(Photo: Reuters/Mike Segar)
Speaking at Western Conservative Summit in Denver, Colo., on Saturday night, former Arkansas Gov. Mike Huckabee said Republicans lost the 2012 election because of their failure to communicate their message to the American voters. U.S. Sen.
"I hear from people all the time that Republicans lost in 2012 because Americans rejected our message, I think that's completely wrong," The Denver Post quoted Huckabee as telling the crowd at the three-day summit organized by Centennial Institute and Colorado Christian University.
"I believe that Republicans lost because Americans didn't know what our message was," added Huckabee in response to a discussion that began following Mitt Romney's defeat in 2012 about whether the GOP needed to amend its message.
About 2,000 conservatives from across the country are attending the three-day summit at the downtown Hyatt Regency, aimed at evaluating the state of the Republican Party. The conference, which ends Sunday, includes workshops and talks to help participants convey conservative positions in a better way.
Meanwhile, Cruz, R-Texas, who was the keynote speaker for the summit on Saturday and is a potential 2016 presidential candidate, said the Internal Revenue Service needs to be abolished and the federal health care law should be repealed. He also highlighted the need for the promotion of the party's message by its supporters.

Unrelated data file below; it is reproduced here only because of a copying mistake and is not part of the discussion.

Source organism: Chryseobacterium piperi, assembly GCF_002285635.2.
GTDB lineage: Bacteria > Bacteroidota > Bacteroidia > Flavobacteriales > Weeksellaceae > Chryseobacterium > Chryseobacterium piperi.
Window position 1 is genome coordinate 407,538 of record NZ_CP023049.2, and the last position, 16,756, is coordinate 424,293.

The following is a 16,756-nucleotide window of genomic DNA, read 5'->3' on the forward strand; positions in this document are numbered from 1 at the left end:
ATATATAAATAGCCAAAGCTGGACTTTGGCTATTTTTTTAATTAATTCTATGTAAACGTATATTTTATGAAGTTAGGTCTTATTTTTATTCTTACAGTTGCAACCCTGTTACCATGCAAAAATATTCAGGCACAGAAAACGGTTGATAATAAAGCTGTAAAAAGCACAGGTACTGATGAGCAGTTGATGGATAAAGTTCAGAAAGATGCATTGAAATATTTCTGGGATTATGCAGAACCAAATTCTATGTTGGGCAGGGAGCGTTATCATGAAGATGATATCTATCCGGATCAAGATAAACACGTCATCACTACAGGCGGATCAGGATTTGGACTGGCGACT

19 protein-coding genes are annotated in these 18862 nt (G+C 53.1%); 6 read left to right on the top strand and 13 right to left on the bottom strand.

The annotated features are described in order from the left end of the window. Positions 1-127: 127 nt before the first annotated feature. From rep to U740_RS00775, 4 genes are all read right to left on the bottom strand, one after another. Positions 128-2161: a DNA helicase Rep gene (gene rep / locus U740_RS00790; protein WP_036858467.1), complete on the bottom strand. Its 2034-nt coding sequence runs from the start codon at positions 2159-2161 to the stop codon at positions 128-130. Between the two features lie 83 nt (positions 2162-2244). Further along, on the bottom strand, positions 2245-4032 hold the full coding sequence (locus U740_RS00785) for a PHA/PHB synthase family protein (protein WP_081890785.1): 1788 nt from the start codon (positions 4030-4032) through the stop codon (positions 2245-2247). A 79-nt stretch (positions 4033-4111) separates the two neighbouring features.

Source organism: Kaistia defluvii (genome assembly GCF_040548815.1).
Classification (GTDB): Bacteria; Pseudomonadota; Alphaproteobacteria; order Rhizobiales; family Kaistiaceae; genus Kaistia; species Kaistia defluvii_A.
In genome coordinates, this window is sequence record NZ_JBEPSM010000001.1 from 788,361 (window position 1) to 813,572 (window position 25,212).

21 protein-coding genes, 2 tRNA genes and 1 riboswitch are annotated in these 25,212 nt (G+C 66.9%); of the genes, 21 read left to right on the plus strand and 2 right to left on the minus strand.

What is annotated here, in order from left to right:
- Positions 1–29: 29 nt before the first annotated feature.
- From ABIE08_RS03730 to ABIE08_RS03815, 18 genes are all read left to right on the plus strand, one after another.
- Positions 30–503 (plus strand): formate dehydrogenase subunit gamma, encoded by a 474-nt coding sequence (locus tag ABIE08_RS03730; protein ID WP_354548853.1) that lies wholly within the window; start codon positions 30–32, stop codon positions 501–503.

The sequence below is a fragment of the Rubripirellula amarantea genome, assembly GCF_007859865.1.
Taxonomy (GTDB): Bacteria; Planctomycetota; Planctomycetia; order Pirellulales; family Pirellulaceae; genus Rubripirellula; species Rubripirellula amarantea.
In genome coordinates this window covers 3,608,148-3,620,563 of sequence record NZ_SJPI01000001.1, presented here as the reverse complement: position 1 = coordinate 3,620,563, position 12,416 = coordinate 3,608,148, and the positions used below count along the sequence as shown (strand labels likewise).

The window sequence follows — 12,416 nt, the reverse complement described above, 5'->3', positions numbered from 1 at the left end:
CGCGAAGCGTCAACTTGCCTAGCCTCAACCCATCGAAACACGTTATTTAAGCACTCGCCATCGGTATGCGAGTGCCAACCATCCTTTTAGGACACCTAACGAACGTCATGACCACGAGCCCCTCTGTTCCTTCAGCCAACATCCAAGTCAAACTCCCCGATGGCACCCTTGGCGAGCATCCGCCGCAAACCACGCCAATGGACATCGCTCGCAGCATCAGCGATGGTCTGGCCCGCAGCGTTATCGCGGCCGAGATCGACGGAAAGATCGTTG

"The reason we need your help is because, right now, we don't have the votes. We're not even close," said Cruz.
Cruz later told reporters one of his focuses was to help win the GOP argument nationally. "What Republicans did such a weepingly terrible job of in 2012 is, we didn't win the argument that free-market policies are the greatest avenue for expanding opportunities, for helping those who are struggling to achieve the American dream," he was quoted as saying.
Wisconsin Gov. Scott Walker spoke at the summit on Friday night, highlighting the need for the party to be more optimistic and relevant. "The more they hear our message, the more it becomes their message," he said.
Mayor Mia Love of Saratoga Springs, Utah, also spoke on Friday: "I've often said, 'It's us, the people on the ground level, that are going to raise this nation - not Washington,'" she said. "We need to have the courage to tell people our stories, all of its downfalls and all of its successes. Because I can tell you right now, the liberals are out there and they're telling their message."
About the summit, Centennial Institute Director John Andrews has said, "The idea is we want people to be inspired, informed, motivated and give them some tools for practical action on what is they've learned or resolved during the weekend."